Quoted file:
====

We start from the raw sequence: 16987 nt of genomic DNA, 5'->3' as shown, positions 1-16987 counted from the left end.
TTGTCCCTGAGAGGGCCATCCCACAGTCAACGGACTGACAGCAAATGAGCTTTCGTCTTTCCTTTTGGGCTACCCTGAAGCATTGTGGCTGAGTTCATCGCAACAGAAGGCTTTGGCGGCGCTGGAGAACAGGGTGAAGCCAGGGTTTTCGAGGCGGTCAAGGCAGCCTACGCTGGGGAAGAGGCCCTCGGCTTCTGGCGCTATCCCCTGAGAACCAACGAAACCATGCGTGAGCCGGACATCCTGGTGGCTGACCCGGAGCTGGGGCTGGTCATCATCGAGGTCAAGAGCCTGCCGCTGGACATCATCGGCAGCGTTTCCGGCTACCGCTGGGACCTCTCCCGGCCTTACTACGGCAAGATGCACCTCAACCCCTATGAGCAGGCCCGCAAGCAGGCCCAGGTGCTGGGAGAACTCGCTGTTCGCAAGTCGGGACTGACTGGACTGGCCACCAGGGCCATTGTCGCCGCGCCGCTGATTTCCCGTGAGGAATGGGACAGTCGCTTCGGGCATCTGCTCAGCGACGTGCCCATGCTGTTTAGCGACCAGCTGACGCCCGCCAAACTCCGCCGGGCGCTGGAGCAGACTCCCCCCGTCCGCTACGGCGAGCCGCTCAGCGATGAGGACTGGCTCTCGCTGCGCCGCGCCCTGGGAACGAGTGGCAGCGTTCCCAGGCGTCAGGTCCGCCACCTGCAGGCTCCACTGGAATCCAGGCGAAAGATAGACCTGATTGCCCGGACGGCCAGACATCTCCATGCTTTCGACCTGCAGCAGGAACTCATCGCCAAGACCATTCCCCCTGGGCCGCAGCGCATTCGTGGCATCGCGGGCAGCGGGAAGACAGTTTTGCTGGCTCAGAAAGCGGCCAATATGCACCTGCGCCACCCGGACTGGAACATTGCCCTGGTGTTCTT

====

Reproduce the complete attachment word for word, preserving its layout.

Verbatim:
We start from the raw sequence: 16987 nt of genomic DNA, 5'->3' as shown, positions 1-16987 counted from the left end.
TTGTCCCTGAGAGGGCCATCCCACAGTCAACGGACTGACAGCAAATGAGCTTTCGTCTTTCCTTTTGGGCTACCCTGAAGCATTGTGGCTGAGTTCATCGCAACAGAAGGCTTTGGCGGCGCTGGAGAACAGGGTGAAGCCAGGGTTTTCGAGGCGGTCAAGGCAGCCTACGCTGGGGAAGAGGCCCTCGGCTTCTGGCGCTATCCCCTGAGAACCAACGAAACCATGCGTGAGCCGGACATCCTGGTGGCTGACCCGGAGCTGGGGCTGGTCATCATCGAGGTCAAGAGCCTGCCGCTGGACATCATCGGCAGCGTTTCCGGCTACCGCTGGGACCTCTCCCGGCCTTACTACGGCAAGATGCACCTCAACCCCTATGAGCAGGCCCGCAAGCAGGCCCAGGTGCTGGGAGAACTCGCTGTTCGCAAGTCGGGACTGACTGGACTGGCCACCAGGGCCATTGTCGCCGCGCCGCTGATTTCCCGTGAGGAATGGGACAGTCGCTTCGGGCATCTGCTCAGCGACGTGCCCATGCTGTTTAGCGACCAGCTGACGCCCGCCAAACTCCGCCGGGCGCTGGAGCAGACTCCCCCCGTCCGCTACGGCGAGCCGCTCAGCGATGAGGACTGGCTCTCGCTGCGCCGCGCCCTGGGAACGAGTGGCAGCGTTCCCAGGCGTCAGGTCCGCCACCTGCAGGCTCCACTGGAATCCAGGCGAAAGATAGACCTGATTGCCCGGACGGCCAGACATCTCCATGCTTTCGACCTGCAGCAGGAACTCATCGCCAAGACCATTCCCCCTGGGCCGCAGCGCATTCGTGGCATCGCGGGCAGCGGGAAGACAGTTTTGCTGGCTCAGAAAGCGGCCAATATGCACCTGCGCCACCCGGACTGGAACATTGCCCTGGTGTTCTT